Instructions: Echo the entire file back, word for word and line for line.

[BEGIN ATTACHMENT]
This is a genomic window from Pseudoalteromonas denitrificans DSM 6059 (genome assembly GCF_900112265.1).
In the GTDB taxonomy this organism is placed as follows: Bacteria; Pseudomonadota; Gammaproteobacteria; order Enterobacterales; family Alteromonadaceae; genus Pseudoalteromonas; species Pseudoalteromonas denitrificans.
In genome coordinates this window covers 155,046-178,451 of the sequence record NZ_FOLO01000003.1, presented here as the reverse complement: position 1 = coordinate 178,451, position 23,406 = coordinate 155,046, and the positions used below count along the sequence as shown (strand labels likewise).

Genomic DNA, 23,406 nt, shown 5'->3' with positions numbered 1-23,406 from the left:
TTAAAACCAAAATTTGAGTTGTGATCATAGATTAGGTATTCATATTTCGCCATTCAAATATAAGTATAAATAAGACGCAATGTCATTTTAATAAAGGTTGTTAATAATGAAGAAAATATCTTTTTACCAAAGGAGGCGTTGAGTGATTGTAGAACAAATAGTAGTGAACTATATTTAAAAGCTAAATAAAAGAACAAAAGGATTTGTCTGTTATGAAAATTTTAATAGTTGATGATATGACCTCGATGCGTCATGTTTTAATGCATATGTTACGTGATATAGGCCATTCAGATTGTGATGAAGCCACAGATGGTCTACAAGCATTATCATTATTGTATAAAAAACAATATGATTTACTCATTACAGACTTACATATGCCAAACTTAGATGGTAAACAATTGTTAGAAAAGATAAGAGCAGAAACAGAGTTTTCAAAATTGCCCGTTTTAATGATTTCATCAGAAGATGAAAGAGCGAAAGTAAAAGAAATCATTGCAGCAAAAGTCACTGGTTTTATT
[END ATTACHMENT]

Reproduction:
This is a genomic window from Pseudoalteromonas denitrificans DSM 6059 (genome assembly GCF_900112265.1).
In the GTDB taxonomy this organism is placed as follows: Bacteria; Pseudomonadota; Gammaproteobacteria; order Enterobacterales; family Alteromonadaceae; genus Pseudoalteromonas; species Pseudoalteromonas denitrificans.
In genome coordinates this window covers 155,046-178,451 of the sequence record NZ_FOLO01000003.1, presented here as the reverse complement: position 1 = coordinate 178,451, position 23,406 = coordinate 155,046, and the positions used below count along the sequence as shown (strand labels likewise).

Genomic DNA, 23,406 nt, shown 5'->3' with positions numbered 1-23,406 from the left:
TTAAAACCAAAATTTGAGTTGTGATCATAGATTAGGTATTCATATTTCGCCATTCAAATATAAGTATAAATAAGACGCAATGTCATTTTAATAAAGGTTGTTAATAATGAAGAAAATATCTTTTTACCAAAGGAGGCGTTGAGTGATTGTAGAACAAATAGTAGTGAACTATATTTAAAAGCTAAATAAAAGAACAAAAGGATTTGTCTGTTATGAAAATTTTAATAGTTGATGATATGACCTCGATGCGTCATGTTTTAATGCATATGTTACGTGATATAGGCCATTCAGATTGTGATGAAGCCACAGATGGTCTACAAGCATTATCATTATTGTATAAAAAACAATATGATTTACTCATTACAGACTTACATATGCCAAACTTAGATGGTAAACAATTGTTAGAAAAGATAAGAGCAGAAACAGAGTTTTCAAAATTGCCCGTTTTAATGATTTCATCAGAAGATGAAAGAGCGAAAGTAAAAGAAATCATTGCAGCAAAAGTCACTGGTTTTATT